The settlement was essentially a theological and liturgical one as evidenced by the publication of an official Latin version of the prayer book, the Liber Precum Publicarum, for use in colleges and the universities. Further the Queen defended it upon that basis, something to which in a lesser manner, James and Charles continued afterwards. As a consequence of their actions both Romanists and Roundheads conspired together against the Church, the bishops and the prayer book.

The success of the Settlement lies in the fact that the Churchmen of that period did exactly in their time what the Continuum has done in ours, continue largely the faith and practice of the Church as best they could under the heel of the first modern absolutist and totalitarian government. Indeed they did it so well and trained the clergy so throughly that they were able to with stand the threats against them made by James II and even when the completely Calvinist William came to the throne, they continued in that faith and practice to the point that the lower house in convocation rejected the political settlement of the Liturgy of Comprehension while the Church in Scotland saw the country turned Presbyterian at the point of an English bayonet. But neither the disestablished Church in Scotland nor the English non-jurors gave up the faith. Instead they renewed their commitment to the same while their learning and practice leaked back into the English establishment and set the stage for the Tractarian revival.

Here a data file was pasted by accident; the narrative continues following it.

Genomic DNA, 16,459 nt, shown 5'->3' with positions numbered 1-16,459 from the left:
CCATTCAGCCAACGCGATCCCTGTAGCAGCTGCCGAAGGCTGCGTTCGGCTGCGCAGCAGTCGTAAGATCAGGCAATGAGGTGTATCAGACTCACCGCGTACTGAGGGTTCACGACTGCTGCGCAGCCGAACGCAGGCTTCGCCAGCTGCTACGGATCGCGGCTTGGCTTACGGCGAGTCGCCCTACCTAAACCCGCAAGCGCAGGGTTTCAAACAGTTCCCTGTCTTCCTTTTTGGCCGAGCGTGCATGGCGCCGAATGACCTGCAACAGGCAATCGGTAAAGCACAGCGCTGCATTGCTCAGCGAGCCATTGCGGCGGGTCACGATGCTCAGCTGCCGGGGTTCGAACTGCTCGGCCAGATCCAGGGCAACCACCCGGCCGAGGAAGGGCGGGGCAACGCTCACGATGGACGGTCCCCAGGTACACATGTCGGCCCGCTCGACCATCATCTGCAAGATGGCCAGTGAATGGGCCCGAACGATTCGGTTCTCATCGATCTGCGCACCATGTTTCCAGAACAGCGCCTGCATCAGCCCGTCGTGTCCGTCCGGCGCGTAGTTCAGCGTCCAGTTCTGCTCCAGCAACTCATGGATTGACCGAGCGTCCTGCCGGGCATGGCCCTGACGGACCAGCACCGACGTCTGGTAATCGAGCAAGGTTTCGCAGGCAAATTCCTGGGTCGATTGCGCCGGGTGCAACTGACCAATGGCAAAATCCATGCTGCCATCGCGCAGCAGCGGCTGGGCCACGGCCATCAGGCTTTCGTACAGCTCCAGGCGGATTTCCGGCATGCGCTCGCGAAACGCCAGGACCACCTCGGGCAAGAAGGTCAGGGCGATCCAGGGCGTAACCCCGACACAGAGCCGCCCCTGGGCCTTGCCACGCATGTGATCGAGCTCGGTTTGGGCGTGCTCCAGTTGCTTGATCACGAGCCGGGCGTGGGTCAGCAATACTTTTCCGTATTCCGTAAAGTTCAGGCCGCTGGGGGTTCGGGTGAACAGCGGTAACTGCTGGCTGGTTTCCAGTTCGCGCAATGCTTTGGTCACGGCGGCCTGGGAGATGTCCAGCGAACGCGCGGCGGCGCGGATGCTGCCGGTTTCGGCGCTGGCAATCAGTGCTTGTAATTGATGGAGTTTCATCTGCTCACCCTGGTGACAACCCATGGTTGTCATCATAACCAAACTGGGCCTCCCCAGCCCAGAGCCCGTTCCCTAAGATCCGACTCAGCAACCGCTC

Canon Tallis said...

Part III

Let me attempt to make quite clear that I do not believe that Elizabeth's Church was a new creation. She was not in any sense a "Protestant' except the classical Anglican one. She was embarrassed by Archbishop Parker's wife, but learned enough to know that bishops and other clergy were married in the first five centuries. She would also have prefered her sister's bishops to those she was forced to choose and train as well as discipline when they got out of line. She also prefered the ancient vestments and would never give her approval to the use of anything else. Plus we have the evidence of Daniel Neale, the Puritan historian, and the pope's nephew whose visit to her court was the occasion of Shakespeare's writing of Twelfh Night that the liturgy performed in the chapels Royal, the cathedrals and elsewhere was more splendid than that of the pope. She maintained the crucifix on the altar in her own chapel and was buried with one in her hand. But from the rancor of the average partisan anglo-papist one would believe that she was something less than even a Virginia low churchman.